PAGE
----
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Child Lost While Shopping Or Any Place: What If It's mine?

Avoid the Panic of a Child Lost

Every parent's nightmare is to be out and about and suddenly discover your child lost. Even though they were just beside you, they are now suddenly not. What should you do?

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I don't care how good your supervision is, sooner or later a child in your care is going to go missing. But panic does not have to be your first response. If you have worked with the child, even for only a few minutes a week you can end up with a working system that can have them back in your care in no time flat.

How do I know this?

Because I'm a parent and I have a system and it works. You can read all about my safety tips for kids.

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But not everybody will want to adopt my plan. So let me direct you to another article about avoiding the child lost scenario. This one is by Kid Power and it is called "What If I Get Lost? – Kidpower Skills to Prepare Children to Get Help".

For the parent that likes detail, this is an ideal article for you. It covers:

  • Making a Safety Plan
  • What to Do If You Get Lost
  • The Backup Plan
  • Practising How to Get Help if You Get Lost
Image of a single child's shoe on it's side: Child Lost
Lost Child

I really encourage you to make some sort of "What to do when you find your child lost" plan. In our busy lives, it could be seen as just another thing that you have to do. But if you include it in your lifestyle and only talk about it as you are preparing to go out, all you need do is re-enforce the plan as you are walking about. It is not really that time consuming and it could save your child's life one day. Isn't that worth a little time?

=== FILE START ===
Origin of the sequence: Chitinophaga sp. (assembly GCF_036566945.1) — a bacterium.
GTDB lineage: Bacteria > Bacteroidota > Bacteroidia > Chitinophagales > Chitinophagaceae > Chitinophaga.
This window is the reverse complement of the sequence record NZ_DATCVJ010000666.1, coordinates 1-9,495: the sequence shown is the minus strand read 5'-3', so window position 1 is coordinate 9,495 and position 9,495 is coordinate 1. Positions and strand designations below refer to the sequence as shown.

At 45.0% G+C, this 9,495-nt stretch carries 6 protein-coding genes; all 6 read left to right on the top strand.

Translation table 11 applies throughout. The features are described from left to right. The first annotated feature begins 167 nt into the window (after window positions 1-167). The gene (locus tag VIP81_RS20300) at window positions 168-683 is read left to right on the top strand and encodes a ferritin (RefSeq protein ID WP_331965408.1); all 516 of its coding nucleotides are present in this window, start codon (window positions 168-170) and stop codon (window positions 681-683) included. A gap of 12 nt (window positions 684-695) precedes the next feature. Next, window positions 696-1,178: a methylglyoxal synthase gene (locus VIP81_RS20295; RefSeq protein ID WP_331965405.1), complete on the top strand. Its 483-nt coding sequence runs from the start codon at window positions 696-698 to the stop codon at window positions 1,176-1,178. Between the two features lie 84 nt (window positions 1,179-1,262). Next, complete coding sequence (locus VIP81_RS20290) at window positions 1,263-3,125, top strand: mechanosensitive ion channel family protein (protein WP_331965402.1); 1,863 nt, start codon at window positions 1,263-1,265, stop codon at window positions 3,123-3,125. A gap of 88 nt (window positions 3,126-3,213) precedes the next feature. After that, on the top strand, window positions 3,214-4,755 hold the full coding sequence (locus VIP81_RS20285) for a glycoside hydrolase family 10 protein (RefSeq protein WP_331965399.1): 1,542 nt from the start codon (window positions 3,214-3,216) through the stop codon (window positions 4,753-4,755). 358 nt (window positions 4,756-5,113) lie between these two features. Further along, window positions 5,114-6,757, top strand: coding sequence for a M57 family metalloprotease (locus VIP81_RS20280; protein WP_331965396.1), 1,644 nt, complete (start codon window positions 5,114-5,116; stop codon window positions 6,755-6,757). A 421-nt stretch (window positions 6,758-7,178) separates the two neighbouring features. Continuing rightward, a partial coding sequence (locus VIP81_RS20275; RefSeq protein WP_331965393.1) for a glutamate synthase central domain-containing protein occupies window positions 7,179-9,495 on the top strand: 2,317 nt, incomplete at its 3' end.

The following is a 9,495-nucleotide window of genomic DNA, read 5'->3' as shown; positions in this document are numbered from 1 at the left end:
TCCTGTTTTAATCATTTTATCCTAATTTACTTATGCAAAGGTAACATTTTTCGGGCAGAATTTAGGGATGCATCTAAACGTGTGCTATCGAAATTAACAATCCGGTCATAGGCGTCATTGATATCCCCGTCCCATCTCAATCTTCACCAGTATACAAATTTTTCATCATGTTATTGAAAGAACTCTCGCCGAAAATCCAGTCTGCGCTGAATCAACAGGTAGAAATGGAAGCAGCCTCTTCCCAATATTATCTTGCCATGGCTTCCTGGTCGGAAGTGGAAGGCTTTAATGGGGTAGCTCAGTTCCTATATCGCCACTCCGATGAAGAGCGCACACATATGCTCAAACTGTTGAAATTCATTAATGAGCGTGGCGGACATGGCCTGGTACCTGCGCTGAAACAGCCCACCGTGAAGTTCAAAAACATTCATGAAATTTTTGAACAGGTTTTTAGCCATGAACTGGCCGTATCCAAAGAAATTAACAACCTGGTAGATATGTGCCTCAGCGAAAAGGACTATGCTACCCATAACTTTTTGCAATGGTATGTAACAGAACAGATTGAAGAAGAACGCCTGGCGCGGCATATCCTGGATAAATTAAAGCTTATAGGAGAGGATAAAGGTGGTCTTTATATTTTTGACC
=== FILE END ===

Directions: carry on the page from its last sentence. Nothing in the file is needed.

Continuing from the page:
Having said that let me plead with you that you read up on plans like the ones above when making your plan. I have worked with children all my working life and then some and many of the plans I hear that parents have are just ... Well, shall we be kind and say that they are less than adequate. For example, this is a very common one:

"I tell [child's name] that if they can't find me they should look for a policeman and they will come and find me"

Often with such a plan the carer has not even prepared the child by getting them to memorize a phone number or address, let alone considering the risks of a lost child wandering all over the place in the search for a policeman (and sometimes these plans are very specific that it be a man), that may not even be on that beat, let alone on foot.

What about this plan:

"I tell [child's name] that if they can't find me they should look for the help desk and they will come and find me"

How do you know if they're even is a help desk and if there is, what floor is it on? If your child is on the 5th floor and the help desk is on the first: how will they find that?

Consider also that such plans require you to have come up with a specific plan for every situation and no child can cope with so much information. Beside such plans are rarely organized in advanced, they are usually talked about whilst you are walking about. There is a very good chance that your child is not going to take that in whilst there is a heap of other distractions.

The above are real plans that I have heard from real parents. I have not made them up. If you have something similar you need to rethink your plan and come up with something better. The best way of doing that is to read the articles links above. I'm sure you will be able to use that information to come up with a really good plan so that there will be no child lost in your care.

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